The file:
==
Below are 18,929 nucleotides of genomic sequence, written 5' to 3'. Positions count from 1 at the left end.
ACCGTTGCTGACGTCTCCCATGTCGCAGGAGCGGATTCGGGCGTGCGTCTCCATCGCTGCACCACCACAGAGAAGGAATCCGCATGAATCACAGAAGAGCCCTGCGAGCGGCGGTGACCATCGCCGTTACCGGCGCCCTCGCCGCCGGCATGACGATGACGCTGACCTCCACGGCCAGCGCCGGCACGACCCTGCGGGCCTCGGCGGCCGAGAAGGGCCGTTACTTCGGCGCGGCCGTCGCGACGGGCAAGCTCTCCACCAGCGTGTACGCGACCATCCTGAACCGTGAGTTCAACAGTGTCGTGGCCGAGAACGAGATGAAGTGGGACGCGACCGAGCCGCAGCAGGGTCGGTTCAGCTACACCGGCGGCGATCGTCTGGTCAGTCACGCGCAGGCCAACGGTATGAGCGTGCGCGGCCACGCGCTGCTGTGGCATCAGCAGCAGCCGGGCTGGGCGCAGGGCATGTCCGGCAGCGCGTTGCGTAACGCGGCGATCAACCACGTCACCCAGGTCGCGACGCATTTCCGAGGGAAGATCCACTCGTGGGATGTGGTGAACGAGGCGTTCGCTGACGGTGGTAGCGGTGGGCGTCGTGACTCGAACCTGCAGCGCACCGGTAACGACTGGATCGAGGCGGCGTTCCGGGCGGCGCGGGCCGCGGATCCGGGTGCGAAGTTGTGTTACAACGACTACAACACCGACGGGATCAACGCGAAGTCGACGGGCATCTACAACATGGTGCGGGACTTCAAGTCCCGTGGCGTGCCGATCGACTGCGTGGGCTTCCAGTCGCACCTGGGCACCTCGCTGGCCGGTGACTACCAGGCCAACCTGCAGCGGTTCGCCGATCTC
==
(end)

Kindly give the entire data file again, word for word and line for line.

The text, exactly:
Below are 18,929 nucleotides of genomic sequence, written 5' to 3'. Positions count from 1 at the left end.
ACCGTTGCTGACGTCTCCCATGTCGCAGGAGCGGATTCGGGCGTGCGTCTCCATCGCTGCACCACCACAGAGAAGGAATCCGCATGAATCACAGAAGAGCCCTGCGAGCGGCGGTGACCATCGCCGTTACCGGCGCCCTCGCCGCCGGCATGACGATGACGCTGACCTCCACGGCCAGCGCCGGCACGACCCTGCGGGCCTCGGCGGCCGAGAAGGGCCGTTACTTCGGCGCGGCCGTCGCGACGGGCAAGCTCTCCACCAGCGTGTACGCGACCATCCTGAACCGTGAGTTCAACAGTGTCGTGGCCGAGAACGAGATGAAGTGGGACGCGACCGAGCCGCAGCAGGGTCGGTTCAGCTACACCGGCGGCGATCGTCTGGTCAGTCACGCGCAGGCCAACGGTATGAGCGTGCGCGGCCACGCGCTGCTGTGGCATCAGCAGCAGCCGGGCTGGGCGCAGGGCATGTCCGGCAGCGCGTTGCGTAACGCGGCGATCAACCACGTCACCCAGGTCGCGACGCATTTCCGAGGGAAGATCCACTCGTGGGATGTGGTGAACGAGGCGTTCGCTGACGGTGGTAGCGGTGGGCGTCGTGACTCGAACCTGCAGCGCACCGGTAACGACTGGATCGAGGCGGCGTTCCGGGCGGCGCGGGCCGCGGATCCGGGTGCGAAGTTGTGTTACAACGACTACAACACCGACGGGATCAACGCGAAGTCGACGGGCATCTACAACATGGTGCGGGACTTCAAGTCCCGTGGCGTGCCGATCGACTGCGTGGGCTTCCAGTCGCACCTGGGCACCTCGCTGGCCGGTGACTACCAGGCCAACCTGCAGCGGTTCGCCGATCTC